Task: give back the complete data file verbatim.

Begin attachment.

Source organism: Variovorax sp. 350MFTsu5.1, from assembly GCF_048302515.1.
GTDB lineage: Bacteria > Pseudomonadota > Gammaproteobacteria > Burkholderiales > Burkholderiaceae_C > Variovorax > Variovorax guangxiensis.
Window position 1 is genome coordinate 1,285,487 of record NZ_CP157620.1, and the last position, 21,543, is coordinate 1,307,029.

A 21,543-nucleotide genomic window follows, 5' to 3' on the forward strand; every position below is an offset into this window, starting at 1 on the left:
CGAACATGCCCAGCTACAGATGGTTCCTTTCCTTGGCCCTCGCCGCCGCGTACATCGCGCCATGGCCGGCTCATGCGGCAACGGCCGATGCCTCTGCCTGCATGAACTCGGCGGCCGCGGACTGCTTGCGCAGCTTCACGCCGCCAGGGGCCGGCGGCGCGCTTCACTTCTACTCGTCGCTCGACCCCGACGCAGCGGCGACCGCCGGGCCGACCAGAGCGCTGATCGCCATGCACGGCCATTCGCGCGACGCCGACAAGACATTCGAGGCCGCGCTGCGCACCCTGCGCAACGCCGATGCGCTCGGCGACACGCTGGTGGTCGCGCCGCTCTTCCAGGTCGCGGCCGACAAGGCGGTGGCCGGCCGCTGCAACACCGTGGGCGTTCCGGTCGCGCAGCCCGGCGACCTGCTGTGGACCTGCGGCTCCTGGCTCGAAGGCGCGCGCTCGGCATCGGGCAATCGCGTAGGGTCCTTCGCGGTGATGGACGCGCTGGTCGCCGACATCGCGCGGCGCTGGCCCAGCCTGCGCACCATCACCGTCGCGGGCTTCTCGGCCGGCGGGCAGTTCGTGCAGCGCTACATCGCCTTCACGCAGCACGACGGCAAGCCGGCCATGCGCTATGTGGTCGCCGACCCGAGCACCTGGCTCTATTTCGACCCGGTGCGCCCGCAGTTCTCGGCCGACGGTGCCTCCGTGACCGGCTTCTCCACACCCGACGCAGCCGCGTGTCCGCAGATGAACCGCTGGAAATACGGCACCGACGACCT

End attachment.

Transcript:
Source organism: Variovorax sp. 350MFTsu5.1, from assembly GCF_048302515.1.
GTDB lineage: Bacteria > Pseudomonadota > Gammaproteobacteria > Burkholderiales > Burkholderiaceae_C > Variovorax > Variovorax guangxiensis.
Window position 1 is genome coordinate 1,285,487 of record NZ_CP157620.1, and the last position, 21,543, is coordinate 1,307,029.

A 21,543-nucleotide genomic window follows, 5' to 3' on the forward strand; every position below is an offset into this window, starting at 1 on the left:
CGAACATGCCCAGCTACAGATGGTTCCTTTCCTTGGCCCTCGCCGCCGCGTACATCGCGCCATGGCCGGCTCATGCGGCAACGGCCGATGCCTCTGCCTGCATGAACTCGGCGGCCGCGGACTGCTTGCGCAGCTTCACGCCGCCAGGGGCCGGCGGCGCGCTTCACTTCTACTCGTCGCTCGACCCCGACGCAGCGGCGACCGCCGGGCCGACCAGAGCGCTGATCGCCATGCACGGCCATTCGCGCGACGCCGACAAGACATTCGAGGCCGCGCTGCGCACCCTGCGCAACGCCGATGCGCTCGGCGACACGCTGGTGGTCGCGCCGCTCTTCCAGGTCGCGGCCGACAAGGCGGTGGCCGGCCGCTGCAACACCGTGGGCGTTCCGGTCGCGCAGCCCGGCGACCTGCTGTGGACCTGCGGCTCCTGGCTCGAAGGCGCGCGCTCGGCATCGGGCAATCGCGTAGGGTCCTTCGCGGTGATGGACGCGCTGGTCGCCGACATCGCGCGGCGCTGGCCCAGCCTGCGCACCATCACCGTCGCGGGCTTCTCGGCCGGCGGGCAGTTCGTGCAGCGCTACATCGCCTTCACGCAGCACGACGGCAAGCCGGCCATGCGCTATGTGGTCGCCGACCCGAGCACCTGGCTCTATTTCGACCCGGTGCGCCCGCAGTTCTCGGCCGACGGTGCCTCCGTGACCGGCTTCTCCACACCCGACGCAGCCGCGTGTCCGCAGATGAACCGCTGGAAATACGGCACCGACGACCT